To the editor: Another indignant academic lambastes school curriculum and multiple-choice tests. What's the problem? More students are completing Advanced Placement classes — the horror! ("The Advanced Placement numbers racket," Op-Ed, Aug. 12)
Great will be the day when scientists devise a digital brain scan that measures total knowledge and cognitive ability. Then we can stamp the scores on 18-year-olds' foreheads and end the eternal debate over tests' validity. Until then, we'll endure mass-produced shortcuts, estimates, aptitude indicators and tiresome tirades from self-righteous educators.
The increase in completion of AP classes doesn't mean the students are all Rhodes Scholars, but it does mean that teachers and students have put much time and effort into challenging material, an experience that will prepare them for the more focused and advanced college curriculum.
Please let us enjoy our schools' successes when we can.
Steve Offerman, Ventura
To the editor: My 36 years of teaching AP history classes lead me to agree with many of Brian Gibbs' complaints about the curriculum. That said, preparing students for a national exam while teaching the level of analysis and synthesis worthy of a college-level course is not impossible.
Gibbs fails to mention the changes being implemented in the AP U.S. history exam this year. The multiple-choice section he takes issue with has been reduced from 80 to 55 questions, with fewer identification and more analysis questions.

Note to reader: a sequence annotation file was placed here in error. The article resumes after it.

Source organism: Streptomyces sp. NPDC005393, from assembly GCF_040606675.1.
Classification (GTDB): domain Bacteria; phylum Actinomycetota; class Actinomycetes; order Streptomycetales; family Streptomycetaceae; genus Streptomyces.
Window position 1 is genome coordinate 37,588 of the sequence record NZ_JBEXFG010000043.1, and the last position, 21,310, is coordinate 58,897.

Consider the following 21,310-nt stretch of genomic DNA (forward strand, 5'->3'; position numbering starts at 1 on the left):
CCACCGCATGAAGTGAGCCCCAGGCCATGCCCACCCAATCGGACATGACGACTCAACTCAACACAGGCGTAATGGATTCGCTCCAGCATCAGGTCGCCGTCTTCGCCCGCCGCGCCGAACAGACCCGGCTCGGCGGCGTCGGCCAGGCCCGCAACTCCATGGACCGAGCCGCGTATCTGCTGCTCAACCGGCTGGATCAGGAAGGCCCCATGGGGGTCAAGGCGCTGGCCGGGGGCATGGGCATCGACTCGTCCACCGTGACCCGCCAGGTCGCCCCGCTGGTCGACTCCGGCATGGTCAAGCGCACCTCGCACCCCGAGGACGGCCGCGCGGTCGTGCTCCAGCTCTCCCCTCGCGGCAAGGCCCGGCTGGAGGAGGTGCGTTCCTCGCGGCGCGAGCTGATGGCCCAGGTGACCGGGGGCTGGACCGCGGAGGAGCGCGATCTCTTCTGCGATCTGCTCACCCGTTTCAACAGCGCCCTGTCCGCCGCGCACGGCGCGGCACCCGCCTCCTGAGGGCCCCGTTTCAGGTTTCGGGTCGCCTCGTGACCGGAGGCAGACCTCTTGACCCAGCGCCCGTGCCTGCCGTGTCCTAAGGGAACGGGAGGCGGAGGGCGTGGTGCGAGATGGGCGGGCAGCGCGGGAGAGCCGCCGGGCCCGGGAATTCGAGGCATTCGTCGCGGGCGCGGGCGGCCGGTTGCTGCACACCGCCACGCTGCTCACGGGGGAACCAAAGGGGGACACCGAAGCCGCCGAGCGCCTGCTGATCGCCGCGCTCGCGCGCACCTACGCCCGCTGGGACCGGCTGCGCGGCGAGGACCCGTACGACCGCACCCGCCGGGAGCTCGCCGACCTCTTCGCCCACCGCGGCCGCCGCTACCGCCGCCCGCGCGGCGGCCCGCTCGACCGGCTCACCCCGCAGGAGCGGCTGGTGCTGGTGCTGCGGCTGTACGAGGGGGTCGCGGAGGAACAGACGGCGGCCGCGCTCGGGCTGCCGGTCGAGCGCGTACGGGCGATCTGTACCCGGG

Also, the essay portion has been changed to allow teachers to focus on themes the students can address in short-answer essays, and the free-response question will allow for more analysis. The document-based question stays the same.
While not perfect, the AP program presents additional challenges to students who want to improve their skills of inquiry, analysis and, synthesis.
Gary E. Murphy, Simi Valley
To the editor: The AP U.S. history exam clearly fails to reward powerful writing, which is why the Concord Review was started 27 years ago. Since then, more than 1,000 history research papers, with an average of 6,000 words, written by high school students from across the United States and 39 other countries have been published.
The recognition given to these papers by college admissions offices is evidence of their value in demonstrating their students' ability to handle the most rigorous academic work.
Will Fitzhugh, Sudbury, Mass.